The network of agents or data intermediaries who ensure the right information gets to the right people in support of managing the UK system – and ensuring accurate invoices can be raised – is also managed by the suppliers who act as the focal point for the submission of data to industry central systems.

Contracts also have to be entered into for the supply of electricity to or from wholesale counterparties including both long term trades and short term markets.

Once contracts are in place, the huge task of reconciling contracted positions to buy or sell power with actual sales and purchases is carried out by central industry systems on the basis of data submitted by suppliers (and other industry players) and then communicated back to those same suppliers who are then responsible for settlement of final bills. This is known infamously in the industry as the imbalance settlement process.

All these processes are integral to the continued running of the industry. While it is possible and even normal for electricity (in real time) to keep flowing to consumers in the event of a sudden event – eg the failure of a supplier – in the end the bills will have to be produced and settled. This sometimes happens as long as a year or more after the actual flow of electricity has taken place.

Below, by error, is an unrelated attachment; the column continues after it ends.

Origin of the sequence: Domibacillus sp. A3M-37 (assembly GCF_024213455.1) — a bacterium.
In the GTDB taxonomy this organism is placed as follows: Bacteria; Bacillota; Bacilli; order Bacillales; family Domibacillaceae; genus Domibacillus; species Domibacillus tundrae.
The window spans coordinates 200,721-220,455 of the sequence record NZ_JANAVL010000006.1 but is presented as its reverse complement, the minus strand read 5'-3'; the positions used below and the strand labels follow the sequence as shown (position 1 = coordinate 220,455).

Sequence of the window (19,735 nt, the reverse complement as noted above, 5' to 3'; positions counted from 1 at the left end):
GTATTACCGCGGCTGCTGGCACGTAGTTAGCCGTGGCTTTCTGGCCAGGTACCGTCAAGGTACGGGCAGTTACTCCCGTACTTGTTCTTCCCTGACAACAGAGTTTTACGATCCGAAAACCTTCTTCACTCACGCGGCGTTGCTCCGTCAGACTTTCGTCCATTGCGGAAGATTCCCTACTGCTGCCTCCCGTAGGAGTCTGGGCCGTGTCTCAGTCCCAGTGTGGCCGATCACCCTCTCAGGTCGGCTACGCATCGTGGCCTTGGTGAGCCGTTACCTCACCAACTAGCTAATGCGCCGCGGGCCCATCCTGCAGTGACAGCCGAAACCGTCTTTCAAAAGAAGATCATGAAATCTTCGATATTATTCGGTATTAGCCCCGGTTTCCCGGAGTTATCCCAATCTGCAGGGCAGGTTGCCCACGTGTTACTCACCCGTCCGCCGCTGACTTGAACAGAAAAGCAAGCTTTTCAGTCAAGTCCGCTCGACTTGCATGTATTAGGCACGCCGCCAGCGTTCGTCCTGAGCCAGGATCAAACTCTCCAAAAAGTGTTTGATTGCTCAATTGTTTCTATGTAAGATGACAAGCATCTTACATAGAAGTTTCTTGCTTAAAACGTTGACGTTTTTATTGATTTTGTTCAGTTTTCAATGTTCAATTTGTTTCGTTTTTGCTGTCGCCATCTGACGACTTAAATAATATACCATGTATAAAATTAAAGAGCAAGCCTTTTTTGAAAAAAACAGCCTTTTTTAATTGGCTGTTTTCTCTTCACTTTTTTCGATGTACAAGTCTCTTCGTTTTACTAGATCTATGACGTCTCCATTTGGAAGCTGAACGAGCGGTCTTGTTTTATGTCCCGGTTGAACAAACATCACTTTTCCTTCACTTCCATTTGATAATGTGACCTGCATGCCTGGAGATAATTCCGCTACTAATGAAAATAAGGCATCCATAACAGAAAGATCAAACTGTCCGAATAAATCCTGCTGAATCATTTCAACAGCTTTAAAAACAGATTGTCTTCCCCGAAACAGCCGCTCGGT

Looked at from this perspective, it is not difficult to see how the work of a supplier like EnDCo can and does continue largely unaffected by the virus lockdown.

In common with many businesses we are maintaining strict physical distance by not going to the office, other than a regular IT “check up” to ensure all our system servers are running properly. Otherwise we carry on talking to customers and counterparties in the normal way, processing data, paying bills and producing invoices for customers in a timely fashion.
The world of video conferencing has become the norm to discuss issues as they arise with existing contracts, analyse opportunities to win new business, develop marketing strategies and generally keep the business on track as we would have done without the intervention of the coronavirus.

The most significant impact the current crisis has had on us as a supplier is to force us to review the way we operate and consider how we can take the lessons learned into the post COVID-19 world. A number of the new working practices that we have all been forced to adopt – reduced travel being an obvious example – can only be of benefit as we strive towards a Net Zero carbon target.

Whilst no-one would have wished the coronavirus pandemic upon the world, it may have provided the “shock” needed to make us all realise that we can address the environmental challenge we face in the medium term at the same time as we are tackling the here and now fight against COVID-19.

EnDCo provides independent and transparent access to the wholesale electricity market for independent generators and consumers. Our services include helping our customers to optimise their financial position taking account of their assets and market opportunities.

For further information, please email me at:

Les Abbie, CEO, EnDCo